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19 September in the History of Psychology
On September 19:
1904 — The International Congress of Arts and Sciences began in St. Louis, Missouri, in conjunction with the St. Louis World's Fair. Speakers in seven divisions made presentations from September 19 to September 25. Psychologists were represented in the Division of Mental Sciences and included G. Stanley Hall, James McKeen Cattell, J. Mark Baldwin, Mary W. Calkins, Edward B. Titchener, C. Lloyd Morgan, John B. Watson, Pierre Janet, and Morton Prince.
1910 — Ledyard R. Tucker was born. Tucker developed three-mode factor analysis and inter-battery factor analysis, and contributed to test theory, structural equation modeling, and individual differences scaling models. APA Distinguished Scientific Contribution Award, 1987.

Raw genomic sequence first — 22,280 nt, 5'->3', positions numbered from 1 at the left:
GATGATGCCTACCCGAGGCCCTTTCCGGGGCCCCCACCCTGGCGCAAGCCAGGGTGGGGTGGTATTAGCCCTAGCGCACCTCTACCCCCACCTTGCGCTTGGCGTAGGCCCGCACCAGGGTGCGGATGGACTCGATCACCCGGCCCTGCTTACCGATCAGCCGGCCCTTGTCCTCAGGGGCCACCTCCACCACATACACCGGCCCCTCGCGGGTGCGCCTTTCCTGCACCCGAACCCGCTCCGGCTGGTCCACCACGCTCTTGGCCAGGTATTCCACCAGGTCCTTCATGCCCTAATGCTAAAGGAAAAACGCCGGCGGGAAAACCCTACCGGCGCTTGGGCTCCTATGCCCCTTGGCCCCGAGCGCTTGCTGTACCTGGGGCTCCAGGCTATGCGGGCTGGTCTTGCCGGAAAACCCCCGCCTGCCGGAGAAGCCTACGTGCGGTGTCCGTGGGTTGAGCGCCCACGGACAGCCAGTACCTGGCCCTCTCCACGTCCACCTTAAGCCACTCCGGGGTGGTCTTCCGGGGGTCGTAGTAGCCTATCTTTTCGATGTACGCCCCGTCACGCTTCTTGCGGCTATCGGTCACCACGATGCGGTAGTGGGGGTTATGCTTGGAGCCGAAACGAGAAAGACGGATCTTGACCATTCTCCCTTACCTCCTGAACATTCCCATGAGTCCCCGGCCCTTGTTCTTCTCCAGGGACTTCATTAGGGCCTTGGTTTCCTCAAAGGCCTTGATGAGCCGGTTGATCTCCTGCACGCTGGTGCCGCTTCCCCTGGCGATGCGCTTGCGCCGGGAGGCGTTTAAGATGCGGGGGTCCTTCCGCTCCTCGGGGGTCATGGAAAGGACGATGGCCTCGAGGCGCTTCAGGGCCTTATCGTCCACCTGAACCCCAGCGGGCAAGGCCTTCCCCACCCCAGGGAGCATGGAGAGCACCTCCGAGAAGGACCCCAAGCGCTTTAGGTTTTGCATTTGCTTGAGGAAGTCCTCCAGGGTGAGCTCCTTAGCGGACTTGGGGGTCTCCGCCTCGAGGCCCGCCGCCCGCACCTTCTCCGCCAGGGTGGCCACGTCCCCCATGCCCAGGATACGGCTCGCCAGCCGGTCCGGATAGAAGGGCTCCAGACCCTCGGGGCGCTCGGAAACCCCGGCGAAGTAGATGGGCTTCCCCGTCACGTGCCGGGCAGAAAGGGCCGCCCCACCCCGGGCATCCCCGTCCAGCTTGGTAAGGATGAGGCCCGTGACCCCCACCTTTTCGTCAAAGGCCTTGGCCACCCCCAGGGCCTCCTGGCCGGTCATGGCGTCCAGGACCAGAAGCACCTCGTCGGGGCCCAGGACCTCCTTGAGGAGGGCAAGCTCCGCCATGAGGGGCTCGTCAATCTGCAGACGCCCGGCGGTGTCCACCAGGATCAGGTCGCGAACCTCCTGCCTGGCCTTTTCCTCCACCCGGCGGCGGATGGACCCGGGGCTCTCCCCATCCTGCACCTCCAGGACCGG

1917 — The Stanford Revision and Extension of the Binet-Simon Scale for Measuring Intelligence, commonly known as the Stanford-Binet Intelligence Test, was published.
1921 — Eric Lennenberg was born. Lennenberg's studies linked language acquisition and functions to the physiology of the brain and vocal apparatus.
1958 — The journal Human Factors was first published by the Human Factors Society. Stanley Lippert edited the journal.
1974 — The first APA Tennis Tournament began in Santa Fe, New Mexico. The tournament appears not to have endured as an annual event.